Where does Kyrathaba Rising rank among all the audiobooks you’ve listened to so far?
I've listened to a lot, perhaps 300+ audiobooks. I will put this in the top 200.
What other book might you compare Kyrathaba Rising to and why?
This is a thinky-thinky question and I am posting this while I am tired. I have read a few other stories that involve a virtual reality, and I have read some books that mix SF and Fantasy. Then there are a few stories that involve mind-controling aliens with tentacles. So, I would compare this book to those.
What three words best describe Christine Padovan’s performance?
distinct, geek accent
Was this a book you wanted to listen to all in one sitting?
Almost. It is a little long for that. I was OK with breaks.
Any additional comments?
Kyrathaba is the name of a virtual reality world. Set in the future by nearly 200 years, humans exist in only subterranean remnants. The Earth suffered a devastating attack from aliens and what few humans are slowly dying out due to radiation poisoning. Sethra, a member of compound A-3, has found a way to enter Kyrathaba, and perhaps stay there indefinitely. Things look grim and Sethra, along with a few close friends, seriously contemplate the possibility that humanity as we know it may not be able to continue in their current form.
The story starts off with Sethra and Byron sharing a morning beverage of U Tea. Since they live in these completely enclosed underground capsules, everything, including their urine, is recycled. I am sure you can figure out what goes into the U Tea. Of course, I was enjoying my own morning cup of tea when I listened to this part of the book. And yes, I stared at my tea suspiciously.
So you can see that I was sucked into the straight-faced humor of the book right away. I enjoyed learning about the characters first, letting their current world unfold around me as Sethra and his friends went through their daily routine. Radiation poisoning is killing them off bit by bit. Even though they continue to reproduce as quickly as they can, attrition may well win out; humans are facing the very real possibility of becoming extinct. Compound A-3 has a regular security force who have a regular schedule. Their food is bland. The medical staff and care is the best they can maintain under such circumstances. And there are robots, which is the cool part in all this gloom.
While Sethra looks deeper into the possibility of long-term virtual reality habitation, Earth has a bigger issue. There’s an alien ship in orbit and it’s sole purpose is to monitor the remaining humans. I don’t think humanity could stand up to a second alien invasion. Meanwhile, the geoscientists explore drilling further into the Earth to escape the radiation and expand their living quarters. They discover an underground cavern with a clean water source. In exploring the depth and width of the water source, they make a very surprising discovery. I think this was the secondary plot line I enjoyed the most and want to learn more about. So many questions!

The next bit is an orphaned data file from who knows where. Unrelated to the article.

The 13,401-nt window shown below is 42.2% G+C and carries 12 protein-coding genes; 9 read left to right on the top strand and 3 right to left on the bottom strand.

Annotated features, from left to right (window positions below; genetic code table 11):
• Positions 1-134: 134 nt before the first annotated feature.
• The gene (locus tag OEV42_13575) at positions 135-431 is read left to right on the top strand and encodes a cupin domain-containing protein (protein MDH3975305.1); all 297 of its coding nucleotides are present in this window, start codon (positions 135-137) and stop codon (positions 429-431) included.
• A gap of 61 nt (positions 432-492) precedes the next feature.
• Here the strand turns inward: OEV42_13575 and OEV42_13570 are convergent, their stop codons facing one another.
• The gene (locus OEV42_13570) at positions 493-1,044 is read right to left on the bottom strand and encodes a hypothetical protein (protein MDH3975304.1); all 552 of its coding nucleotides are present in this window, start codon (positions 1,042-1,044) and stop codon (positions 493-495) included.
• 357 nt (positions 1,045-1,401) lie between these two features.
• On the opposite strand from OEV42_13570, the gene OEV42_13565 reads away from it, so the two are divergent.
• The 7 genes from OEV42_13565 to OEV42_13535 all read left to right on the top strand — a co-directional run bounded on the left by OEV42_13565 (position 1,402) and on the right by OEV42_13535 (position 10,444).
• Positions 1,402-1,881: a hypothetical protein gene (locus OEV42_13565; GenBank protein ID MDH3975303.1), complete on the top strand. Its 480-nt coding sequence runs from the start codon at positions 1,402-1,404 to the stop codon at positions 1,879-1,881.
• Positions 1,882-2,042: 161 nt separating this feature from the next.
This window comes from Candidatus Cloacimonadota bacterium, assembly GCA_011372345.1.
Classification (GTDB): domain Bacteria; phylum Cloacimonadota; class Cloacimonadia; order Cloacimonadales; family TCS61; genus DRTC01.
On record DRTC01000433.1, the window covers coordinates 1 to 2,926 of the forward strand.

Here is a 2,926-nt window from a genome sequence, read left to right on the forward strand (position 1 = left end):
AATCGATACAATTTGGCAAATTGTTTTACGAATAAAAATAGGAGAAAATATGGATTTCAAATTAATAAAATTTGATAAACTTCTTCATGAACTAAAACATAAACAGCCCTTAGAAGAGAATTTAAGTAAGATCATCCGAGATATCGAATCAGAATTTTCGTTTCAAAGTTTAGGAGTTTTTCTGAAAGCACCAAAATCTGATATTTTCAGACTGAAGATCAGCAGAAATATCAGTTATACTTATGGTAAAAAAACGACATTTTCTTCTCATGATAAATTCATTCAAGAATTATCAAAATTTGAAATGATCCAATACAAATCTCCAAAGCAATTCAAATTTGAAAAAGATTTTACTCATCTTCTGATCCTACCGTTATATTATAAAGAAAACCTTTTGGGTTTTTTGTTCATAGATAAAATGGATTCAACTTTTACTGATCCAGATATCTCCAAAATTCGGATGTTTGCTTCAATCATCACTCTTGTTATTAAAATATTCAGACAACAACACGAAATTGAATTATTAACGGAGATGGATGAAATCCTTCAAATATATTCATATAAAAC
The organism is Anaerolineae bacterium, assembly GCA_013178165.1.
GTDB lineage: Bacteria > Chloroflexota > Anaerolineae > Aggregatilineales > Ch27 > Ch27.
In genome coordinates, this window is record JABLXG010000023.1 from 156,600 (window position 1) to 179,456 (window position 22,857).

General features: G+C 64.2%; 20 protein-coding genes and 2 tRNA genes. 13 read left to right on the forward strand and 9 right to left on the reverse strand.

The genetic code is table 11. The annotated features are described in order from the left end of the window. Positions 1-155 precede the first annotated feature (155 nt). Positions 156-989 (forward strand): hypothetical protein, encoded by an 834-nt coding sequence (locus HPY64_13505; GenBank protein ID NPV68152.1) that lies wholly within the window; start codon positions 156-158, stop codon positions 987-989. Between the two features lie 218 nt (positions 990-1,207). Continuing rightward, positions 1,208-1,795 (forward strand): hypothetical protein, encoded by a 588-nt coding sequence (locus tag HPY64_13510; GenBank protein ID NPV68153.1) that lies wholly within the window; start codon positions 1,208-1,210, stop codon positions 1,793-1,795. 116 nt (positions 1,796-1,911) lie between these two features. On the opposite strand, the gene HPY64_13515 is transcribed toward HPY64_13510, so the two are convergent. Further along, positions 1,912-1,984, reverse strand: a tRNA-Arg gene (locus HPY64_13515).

Kyrathaba itself is a Dungeons and Dragons kind of world; there’s magic, Orcs, plenty of sharp weapons, and paragon points to be earned. This magical world complimented, rather than contradicting, the science fiction tone of the larger story. I don’t always enjoy scifi and fantasy melding, but in this case it was done very well. The story had a good mix of characters, both male and female characters having crucial roles to the plot. Plus we had a range of ethnicity and ages. Definite plus!
My one criticism lies in the use of radiation poisoning to be the initial driver of the plot. I did radiological work for several years, dressing in yellow Tyvek, full-face respirator, nasal swabs, etc. To make it very simple, you either have a radiation source emitting radiation or you have radioactive particles that you have ingested or inhaled. For the first, you put shielding between you and it and you should be good. Shielding can be lead, several meters of earth, etc. And compound A-3 had all that in place between it and the surface of the contaminated Earth. The story didn’t really mention the possibility of the population all repeatedly inhaling, imbibing, or ingesting radioactive particles. Basic HEPA filters would take care of this problem and would be the first solution for signs of radiation poisoning. Also, with enough radiation to be causing prolonged radiation sickness over generations, then we would see the electronics failing left, right, and center. Electronics do not hold up well in the glow of radiation. At the best, they get buggy and stay that way. In this tale, we have a lot of cool tech and all of it was working just fine, showing no signs of electronic wear due to prolonged exposure to radiation.
But if I wasn’t such a know it all, the radiation threat would probably work just fine. Over all, I enjoyed the tale and the multiple plot lines. I really want to know what is in that big cavern pool of water! I want to know what happens to Sethra and his friends in the virtual world of Kyrathaba. There are enemies every where it seems, human, alien, and potentially something else. Indeed, there is plenty of worth in this book to propel the reader into the next installment.
The Narration: Padovan did a decent job of narrating. Her characters were each distinct. In fact, she did most of the book with a geek accent which was well suited to many of the characters as they were half raised by their computer implants. Her male voices could use a bit more masculinity, but that is my only negative comment.